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Title: Type Iα PKA as a co-incidence detector : integration of cAMP and oxidant signals
Author: Oviosu, Olujimi Adeyemi
ISNI:       0000 0004 5991 0201
Awarding Body: King's College London
Current Institution: King's College London (University of London)
Date of Award: 2016
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Protein kinase A (PKA) is activated by elevated intracellular cAMP downstream of β-adrenergic signalling. PKA’s subcellular localisation is determined by its affinity for A-kinase anchoring proteins (AKAPs), scaffolds that sequester PKA proximal to its substrates. The regulatory RIα subunits present in type I PKA can form two intermolecular disulphide bonds, each flanking its AKAP-binding domain, in response to oxidants. Rationally this change in the redox state of PKARIα may alter its affinity for AKAP, with potential for consequential regulation of substrate phosphorylation. I made the novel observation that co-treatment of cells with H2O2 and cAMP caused increased global PKA substrate phosphorylation compared to cAMP or H2O2 alone in HEK 293 cells. This suggested RIα serves as a co-incidence detector that integrates the two signals to synergistically enhance PKA substrate phosphorylation. Chronic cAMP treatment increased PKARIα expression in HEK 293 cells and PKARIα was also upregulated in a mouse model of hypertrophy, whilst PKARIIα was downregulated. This may represent a switch to an oxidant sensitive PKA signalling phenotype during chronic β-adrenergic stimulation. AKAP7 was identified as a potential redox-dependent PKARIα AKAP. Examination of the AKAP7 crystal structure revealed putative redox sensitive cysteines adjacent to its A-kinase binding domain, leading to the hypothesis that the redox state of this AKAP may alter its affinity for PKARIα. I developed and validated the ‘PEG-maleimide switch assay’, a method used to identify proteins that are susceptible to reversible oxidative modification. Using the PEGmaleimide switch assay I found AKAP7 to be insensitive to oxidation. Furthermore, I demonstrated that PKARIIα, but not PKARIα, is a binding partner for AKAP7δ and this interaction was redox modulated. I described, for the first time, that cAMP can modulate PKARIα disulphide dimer levels. DTTdependent PKARIα reduction was potentiated by cAMP, and cAMP-agarose induced PKARIα reduction. Furthermore, a mutant PKARIα that could not bind cAMP formed disulphide-linked complexes under oxidative conditions. These complexes may be cAMP-regulated intermediates that form during a novel oxidant-dependent mechanism of PKARIα targeting to AKAPs. LC-MS/MS identified the novel AKAP tubulin as part of a disulphide linked complex with PKARIα. Consistent with the hypothesis that oxidants target PKARIα to tubulin, phosphorylation of the microtubule associated protein GEF-H1 was enhanced after cotreatment with cAMP and H2O2 compared to cAMP alone. Thus PKARIα is a co-incidence detector at the interface of cAMP and oxidant signalling that is able to integrate both modalities to fine-tune phosphorylation events.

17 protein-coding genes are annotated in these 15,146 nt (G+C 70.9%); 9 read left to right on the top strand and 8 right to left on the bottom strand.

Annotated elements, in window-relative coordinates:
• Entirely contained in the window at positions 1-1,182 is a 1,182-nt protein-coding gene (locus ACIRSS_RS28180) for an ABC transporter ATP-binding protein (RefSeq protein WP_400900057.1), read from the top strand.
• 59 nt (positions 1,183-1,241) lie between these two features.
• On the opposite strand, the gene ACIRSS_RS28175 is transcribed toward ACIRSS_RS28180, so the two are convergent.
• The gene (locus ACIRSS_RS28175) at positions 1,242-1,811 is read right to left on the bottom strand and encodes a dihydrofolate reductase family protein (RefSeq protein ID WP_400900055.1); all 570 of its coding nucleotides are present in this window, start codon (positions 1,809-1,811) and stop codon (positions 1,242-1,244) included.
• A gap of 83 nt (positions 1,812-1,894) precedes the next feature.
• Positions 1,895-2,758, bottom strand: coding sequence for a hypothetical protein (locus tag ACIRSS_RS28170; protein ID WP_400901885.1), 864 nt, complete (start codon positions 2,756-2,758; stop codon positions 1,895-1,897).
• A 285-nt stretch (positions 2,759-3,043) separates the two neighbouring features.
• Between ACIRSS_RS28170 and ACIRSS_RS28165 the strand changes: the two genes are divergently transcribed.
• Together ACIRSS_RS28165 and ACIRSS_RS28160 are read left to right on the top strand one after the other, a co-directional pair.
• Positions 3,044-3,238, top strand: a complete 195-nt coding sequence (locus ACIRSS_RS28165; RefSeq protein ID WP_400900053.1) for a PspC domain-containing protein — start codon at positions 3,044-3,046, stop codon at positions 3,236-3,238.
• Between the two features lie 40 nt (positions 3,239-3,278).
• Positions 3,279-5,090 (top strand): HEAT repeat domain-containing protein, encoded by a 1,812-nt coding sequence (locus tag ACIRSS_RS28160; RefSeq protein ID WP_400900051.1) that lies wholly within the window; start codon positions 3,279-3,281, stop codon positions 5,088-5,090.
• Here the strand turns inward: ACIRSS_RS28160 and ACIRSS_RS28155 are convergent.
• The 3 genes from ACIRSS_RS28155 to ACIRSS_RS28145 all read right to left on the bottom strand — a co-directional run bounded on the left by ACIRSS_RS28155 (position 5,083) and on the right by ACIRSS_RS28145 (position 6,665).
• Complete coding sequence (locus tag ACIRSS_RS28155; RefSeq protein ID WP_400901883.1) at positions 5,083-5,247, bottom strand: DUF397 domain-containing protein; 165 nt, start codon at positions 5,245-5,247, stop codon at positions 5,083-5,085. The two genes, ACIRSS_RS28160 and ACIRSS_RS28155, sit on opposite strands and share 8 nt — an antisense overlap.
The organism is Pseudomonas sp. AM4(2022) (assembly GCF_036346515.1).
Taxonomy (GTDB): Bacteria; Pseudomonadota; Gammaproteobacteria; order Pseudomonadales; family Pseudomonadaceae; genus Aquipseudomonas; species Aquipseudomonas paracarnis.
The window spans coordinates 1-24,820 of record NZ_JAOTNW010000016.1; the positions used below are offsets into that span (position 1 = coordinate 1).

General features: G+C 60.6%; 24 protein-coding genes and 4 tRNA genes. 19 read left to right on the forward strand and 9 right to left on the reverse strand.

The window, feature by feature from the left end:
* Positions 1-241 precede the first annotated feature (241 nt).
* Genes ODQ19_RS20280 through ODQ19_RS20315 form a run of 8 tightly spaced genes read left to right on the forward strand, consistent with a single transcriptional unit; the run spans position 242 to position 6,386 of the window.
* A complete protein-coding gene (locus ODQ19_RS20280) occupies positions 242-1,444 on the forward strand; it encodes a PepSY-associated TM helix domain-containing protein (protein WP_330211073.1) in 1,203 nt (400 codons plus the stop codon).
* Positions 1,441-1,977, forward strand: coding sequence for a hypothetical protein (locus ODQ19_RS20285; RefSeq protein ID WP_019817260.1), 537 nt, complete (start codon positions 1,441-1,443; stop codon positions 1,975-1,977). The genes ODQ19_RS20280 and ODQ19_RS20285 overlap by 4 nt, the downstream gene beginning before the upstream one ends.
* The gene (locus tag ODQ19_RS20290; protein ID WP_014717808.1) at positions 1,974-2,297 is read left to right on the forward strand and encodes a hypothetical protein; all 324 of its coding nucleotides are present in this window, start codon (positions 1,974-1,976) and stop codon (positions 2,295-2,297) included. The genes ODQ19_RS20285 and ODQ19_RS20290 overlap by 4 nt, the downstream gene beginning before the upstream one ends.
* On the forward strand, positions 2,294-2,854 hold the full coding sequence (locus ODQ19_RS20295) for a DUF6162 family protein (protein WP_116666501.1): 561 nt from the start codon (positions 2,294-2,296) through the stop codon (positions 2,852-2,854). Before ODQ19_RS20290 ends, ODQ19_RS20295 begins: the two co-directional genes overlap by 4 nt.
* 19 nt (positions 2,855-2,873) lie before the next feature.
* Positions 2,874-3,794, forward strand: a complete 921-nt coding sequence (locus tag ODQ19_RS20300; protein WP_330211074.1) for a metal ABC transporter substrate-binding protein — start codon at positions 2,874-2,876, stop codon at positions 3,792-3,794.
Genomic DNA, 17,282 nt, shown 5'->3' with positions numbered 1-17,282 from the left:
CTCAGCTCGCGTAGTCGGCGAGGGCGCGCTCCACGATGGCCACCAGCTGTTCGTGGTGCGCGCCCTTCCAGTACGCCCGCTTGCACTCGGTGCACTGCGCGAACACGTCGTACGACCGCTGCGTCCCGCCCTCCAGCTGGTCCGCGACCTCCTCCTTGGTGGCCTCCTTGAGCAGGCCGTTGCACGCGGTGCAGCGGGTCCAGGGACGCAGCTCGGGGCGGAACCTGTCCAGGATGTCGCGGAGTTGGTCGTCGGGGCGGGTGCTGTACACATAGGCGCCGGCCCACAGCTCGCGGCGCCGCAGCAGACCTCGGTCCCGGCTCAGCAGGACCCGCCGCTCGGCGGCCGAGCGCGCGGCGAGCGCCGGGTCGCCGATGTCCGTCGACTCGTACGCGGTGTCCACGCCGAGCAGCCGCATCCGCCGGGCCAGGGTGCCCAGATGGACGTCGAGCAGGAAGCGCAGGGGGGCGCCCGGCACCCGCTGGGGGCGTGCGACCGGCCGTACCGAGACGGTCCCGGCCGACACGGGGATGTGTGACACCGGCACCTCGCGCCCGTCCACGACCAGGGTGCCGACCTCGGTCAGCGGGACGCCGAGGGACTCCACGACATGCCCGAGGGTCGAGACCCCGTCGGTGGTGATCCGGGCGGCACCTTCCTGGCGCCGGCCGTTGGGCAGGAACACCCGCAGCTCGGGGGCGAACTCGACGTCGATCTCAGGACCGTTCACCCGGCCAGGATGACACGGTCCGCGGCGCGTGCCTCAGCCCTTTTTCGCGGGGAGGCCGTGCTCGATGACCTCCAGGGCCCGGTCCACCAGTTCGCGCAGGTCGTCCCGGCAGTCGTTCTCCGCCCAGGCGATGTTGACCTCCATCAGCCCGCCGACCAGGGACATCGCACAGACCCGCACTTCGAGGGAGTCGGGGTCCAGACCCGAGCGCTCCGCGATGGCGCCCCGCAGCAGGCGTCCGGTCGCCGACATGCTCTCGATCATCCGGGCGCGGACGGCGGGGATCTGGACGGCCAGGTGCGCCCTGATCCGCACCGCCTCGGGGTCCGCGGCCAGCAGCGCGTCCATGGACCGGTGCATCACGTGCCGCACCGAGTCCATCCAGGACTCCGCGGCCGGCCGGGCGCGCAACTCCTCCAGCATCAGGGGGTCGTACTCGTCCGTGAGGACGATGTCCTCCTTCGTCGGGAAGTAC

Supervisor: Avkiran, Metin ; Eaton, Philip Sponsor: Not available
Qualification Name: Thesis (Ph.D.) Qualification Level: Doctoral
EThOS ID:  DOI: Not available